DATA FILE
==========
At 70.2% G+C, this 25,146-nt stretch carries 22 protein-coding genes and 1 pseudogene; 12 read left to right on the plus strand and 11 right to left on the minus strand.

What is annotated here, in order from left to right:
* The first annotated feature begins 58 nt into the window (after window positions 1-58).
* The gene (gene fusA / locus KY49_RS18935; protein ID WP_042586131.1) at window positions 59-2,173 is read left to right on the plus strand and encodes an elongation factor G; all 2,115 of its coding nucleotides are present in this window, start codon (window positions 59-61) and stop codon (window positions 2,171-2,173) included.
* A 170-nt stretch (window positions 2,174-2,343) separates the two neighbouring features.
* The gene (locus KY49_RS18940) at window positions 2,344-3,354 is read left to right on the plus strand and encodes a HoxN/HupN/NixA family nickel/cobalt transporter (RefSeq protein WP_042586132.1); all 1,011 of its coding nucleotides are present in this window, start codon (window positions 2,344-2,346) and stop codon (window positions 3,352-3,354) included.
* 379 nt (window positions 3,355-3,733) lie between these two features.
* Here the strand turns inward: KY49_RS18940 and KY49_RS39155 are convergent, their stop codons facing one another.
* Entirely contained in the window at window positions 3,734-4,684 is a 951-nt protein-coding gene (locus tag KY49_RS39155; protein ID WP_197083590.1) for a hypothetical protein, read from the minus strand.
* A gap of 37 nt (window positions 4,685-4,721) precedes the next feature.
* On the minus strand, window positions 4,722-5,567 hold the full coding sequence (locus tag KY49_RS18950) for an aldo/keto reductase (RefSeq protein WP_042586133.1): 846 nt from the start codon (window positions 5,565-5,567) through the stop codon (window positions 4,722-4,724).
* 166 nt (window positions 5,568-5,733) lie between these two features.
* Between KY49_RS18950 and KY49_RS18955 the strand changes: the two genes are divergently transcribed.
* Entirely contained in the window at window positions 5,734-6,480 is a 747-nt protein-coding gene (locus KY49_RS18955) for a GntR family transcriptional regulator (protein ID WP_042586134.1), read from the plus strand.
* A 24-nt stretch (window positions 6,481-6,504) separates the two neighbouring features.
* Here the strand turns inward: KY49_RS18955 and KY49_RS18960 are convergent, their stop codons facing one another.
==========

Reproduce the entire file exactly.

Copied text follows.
At 70.2% G+C, this 25,146-nt stretch carries 22 protein-coding genes and 1 pseudogene; 12 read left to right on the plus strand and 11 right to left on the minus strand.

What is annotated here, in order from left to right:
* The first annotated feature begins 58 nt into the window (after window positions 1-58).
* The gene (gene fusA / locus KY49_RS18935; protein ID WP_042586131.1) at window positions 59-2,173 is read left to right on the plus strand and encodes an elongation factor G; all 2,115 of its coding nucleotides are present in this window, start codon (window positions 59-61) and stop codon (window positions 2,171-2,173) included.
* A 170-nt stretch (window positions 2,174-2,343) separates the two neighbouring features.
* The gene (locus KY49_RS18940) at window positions 2,344-3,354 is read left to right on the plus strand and encodes a HoxN/HupN/NixA family nickel/cobalt transporter (RefSeq protein WP_042586132.1); all 1,011 of its coding nucleotides are present in this window, start codon (window positions 2,344-2,346) and stop codon (window positions 3,352-3,354) included.
* 379 nt (window positions 3,355-3,733) lie between these two features.
* Here the strand turns inward: KY49_RS18940 and KY49_RS39155 are convergent, their stop codons facing one another.
* Entirely contained in the window at window positions 3,734-4,684 is a 951-nt protein-coding gene (locus tag KY49_RS39155; protein ID WP_197083590.1) for a hypothetical protein, read from the minus strand.
* A gap of 37 nt (window positions 4,685-4,721) precedes the next feature.
* On the minus strand, window positions 4,722-5,567 hold the full coding sequence (locus tag KY49_RS18950) for an aldo/keto reductase (RefSeq protein WP_042586133.1): 846 nt from the start codon (window positions 5,565-5,567) through the stop codon (window positions 4,722-4,724).
* 166 nt (window positions 5,568-5,733) lie between these two features.
* Between KY49_RS18950 and KY49_RS18955 the strand changes: the two genes are divergently transcribed.
* Entirely contained in the window at window positions 5,734-6,480 is a 747-nt protein-coding gene (locus KY49_RS18955) for a GntR family transcriptional regulator (protein ID WP_042586134.1), read from the plus strand.
* A 24-nt stretch (window positions 6,481-6,504) separates the two neighbouring features.
* Here the strand turns inward: KY49_RS18955 and KY49_RS18960 are convergent, their stop codons facing one another.